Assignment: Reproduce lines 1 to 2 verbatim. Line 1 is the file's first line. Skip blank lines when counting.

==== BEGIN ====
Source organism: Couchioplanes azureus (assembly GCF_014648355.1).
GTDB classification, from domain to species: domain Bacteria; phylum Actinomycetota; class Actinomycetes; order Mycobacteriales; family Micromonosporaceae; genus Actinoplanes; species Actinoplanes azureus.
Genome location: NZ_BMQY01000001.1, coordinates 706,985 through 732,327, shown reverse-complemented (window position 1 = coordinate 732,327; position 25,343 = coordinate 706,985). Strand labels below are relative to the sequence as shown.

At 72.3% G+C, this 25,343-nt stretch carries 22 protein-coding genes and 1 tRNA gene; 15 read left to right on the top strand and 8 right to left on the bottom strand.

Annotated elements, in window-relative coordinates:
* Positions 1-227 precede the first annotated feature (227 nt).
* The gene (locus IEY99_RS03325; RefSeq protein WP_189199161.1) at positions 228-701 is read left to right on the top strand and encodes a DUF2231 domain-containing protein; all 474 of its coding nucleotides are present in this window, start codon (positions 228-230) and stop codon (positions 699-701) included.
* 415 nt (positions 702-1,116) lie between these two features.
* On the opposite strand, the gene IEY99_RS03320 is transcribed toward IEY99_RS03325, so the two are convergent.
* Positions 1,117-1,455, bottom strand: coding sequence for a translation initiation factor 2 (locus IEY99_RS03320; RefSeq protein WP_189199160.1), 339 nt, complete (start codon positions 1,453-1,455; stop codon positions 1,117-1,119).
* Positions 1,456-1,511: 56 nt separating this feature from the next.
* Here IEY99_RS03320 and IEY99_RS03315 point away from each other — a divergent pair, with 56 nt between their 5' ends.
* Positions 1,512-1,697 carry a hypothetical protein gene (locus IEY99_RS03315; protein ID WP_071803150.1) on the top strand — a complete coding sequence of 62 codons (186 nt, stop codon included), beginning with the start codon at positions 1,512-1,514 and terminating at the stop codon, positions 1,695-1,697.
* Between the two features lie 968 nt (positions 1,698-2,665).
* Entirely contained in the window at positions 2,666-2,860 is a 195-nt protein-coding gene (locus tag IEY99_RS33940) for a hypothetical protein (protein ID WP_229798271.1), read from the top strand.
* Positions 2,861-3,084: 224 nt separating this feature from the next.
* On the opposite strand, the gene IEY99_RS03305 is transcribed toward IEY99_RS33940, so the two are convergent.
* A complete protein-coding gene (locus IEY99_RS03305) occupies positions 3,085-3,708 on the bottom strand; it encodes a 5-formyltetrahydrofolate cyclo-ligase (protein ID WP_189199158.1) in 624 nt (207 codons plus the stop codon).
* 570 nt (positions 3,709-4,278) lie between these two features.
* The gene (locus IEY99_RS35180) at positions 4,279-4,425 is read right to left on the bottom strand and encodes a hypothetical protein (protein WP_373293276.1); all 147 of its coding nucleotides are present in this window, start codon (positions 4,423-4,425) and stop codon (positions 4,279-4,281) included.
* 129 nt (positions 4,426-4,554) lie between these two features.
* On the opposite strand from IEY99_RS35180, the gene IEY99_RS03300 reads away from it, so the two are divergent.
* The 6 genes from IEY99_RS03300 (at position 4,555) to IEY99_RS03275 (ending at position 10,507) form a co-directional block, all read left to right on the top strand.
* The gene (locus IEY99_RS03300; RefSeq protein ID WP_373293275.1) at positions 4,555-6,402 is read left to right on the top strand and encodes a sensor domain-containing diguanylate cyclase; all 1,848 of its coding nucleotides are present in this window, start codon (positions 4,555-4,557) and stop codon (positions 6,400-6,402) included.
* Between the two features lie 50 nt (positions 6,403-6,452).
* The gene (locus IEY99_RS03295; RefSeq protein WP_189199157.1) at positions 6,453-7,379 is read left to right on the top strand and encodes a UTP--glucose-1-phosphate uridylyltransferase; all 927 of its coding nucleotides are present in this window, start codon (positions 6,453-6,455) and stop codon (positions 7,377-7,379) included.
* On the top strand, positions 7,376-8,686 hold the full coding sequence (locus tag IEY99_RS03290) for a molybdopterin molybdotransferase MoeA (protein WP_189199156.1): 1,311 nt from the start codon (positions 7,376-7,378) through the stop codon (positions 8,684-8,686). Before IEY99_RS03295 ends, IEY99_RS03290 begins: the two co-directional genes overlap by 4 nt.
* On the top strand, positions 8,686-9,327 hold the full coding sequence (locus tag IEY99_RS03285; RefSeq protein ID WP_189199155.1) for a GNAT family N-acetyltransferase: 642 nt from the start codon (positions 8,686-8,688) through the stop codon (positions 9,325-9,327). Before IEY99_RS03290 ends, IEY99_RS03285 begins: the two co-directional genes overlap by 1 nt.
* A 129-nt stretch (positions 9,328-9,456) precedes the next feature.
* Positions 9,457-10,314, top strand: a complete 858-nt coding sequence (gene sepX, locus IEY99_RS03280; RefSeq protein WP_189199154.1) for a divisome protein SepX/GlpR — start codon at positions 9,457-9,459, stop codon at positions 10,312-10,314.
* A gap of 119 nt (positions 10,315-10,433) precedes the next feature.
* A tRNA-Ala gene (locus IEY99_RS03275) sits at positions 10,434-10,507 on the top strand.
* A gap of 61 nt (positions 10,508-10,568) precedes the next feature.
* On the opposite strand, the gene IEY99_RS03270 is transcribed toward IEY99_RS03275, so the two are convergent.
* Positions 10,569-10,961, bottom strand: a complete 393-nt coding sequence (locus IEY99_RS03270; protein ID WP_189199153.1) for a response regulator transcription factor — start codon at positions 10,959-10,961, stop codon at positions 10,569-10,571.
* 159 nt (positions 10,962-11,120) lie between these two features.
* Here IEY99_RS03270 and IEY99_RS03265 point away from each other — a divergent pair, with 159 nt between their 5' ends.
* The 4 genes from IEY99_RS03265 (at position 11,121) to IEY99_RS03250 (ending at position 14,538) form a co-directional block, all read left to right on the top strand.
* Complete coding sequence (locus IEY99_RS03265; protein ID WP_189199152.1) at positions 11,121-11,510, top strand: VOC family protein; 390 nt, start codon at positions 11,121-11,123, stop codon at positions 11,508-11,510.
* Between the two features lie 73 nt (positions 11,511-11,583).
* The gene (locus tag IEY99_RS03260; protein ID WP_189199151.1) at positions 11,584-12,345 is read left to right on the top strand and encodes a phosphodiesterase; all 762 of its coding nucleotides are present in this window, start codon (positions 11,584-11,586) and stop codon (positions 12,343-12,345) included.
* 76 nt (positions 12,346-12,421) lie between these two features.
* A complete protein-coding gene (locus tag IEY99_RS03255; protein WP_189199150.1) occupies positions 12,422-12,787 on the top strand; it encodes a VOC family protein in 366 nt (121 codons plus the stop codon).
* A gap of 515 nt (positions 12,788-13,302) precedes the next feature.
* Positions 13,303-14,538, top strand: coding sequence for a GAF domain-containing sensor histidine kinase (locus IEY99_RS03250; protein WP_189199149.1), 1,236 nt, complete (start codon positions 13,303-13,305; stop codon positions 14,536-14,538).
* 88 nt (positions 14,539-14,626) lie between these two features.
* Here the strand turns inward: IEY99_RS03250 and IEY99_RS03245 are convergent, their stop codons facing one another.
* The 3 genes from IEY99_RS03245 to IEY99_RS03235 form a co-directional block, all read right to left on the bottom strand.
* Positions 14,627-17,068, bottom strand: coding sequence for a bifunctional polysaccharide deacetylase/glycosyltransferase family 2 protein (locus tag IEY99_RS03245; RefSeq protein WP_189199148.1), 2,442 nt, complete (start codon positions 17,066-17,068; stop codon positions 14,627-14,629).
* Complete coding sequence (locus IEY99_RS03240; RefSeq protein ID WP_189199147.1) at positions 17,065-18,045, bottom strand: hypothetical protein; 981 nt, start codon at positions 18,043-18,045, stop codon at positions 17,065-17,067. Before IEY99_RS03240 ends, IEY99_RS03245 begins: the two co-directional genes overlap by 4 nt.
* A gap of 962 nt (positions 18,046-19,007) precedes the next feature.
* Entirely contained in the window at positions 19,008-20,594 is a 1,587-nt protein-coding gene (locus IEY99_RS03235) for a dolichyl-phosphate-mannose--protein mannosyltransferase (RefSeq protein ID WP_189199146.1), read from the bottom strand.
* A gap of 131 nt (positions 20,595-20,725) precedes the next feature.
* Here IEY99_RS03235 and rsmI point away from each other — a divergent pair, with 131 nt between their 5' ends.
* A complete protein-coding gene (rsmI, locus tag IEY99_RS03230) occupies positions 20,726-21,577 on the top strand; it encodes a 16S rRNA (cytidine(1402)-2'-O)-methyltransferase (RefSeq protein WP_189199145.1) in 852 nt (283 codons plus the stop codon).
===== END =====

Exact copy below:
Source organism: Couchioplanes azureus (assembly GCF_014648355.1).
GTDB classification, from domain to species: domain Bacteria; phylum Actinomycetota; class Actinomycetes; order Mycobacteriales; family Micromonosporaceae; genus Actinoplanes; species Actinoplanes azureus.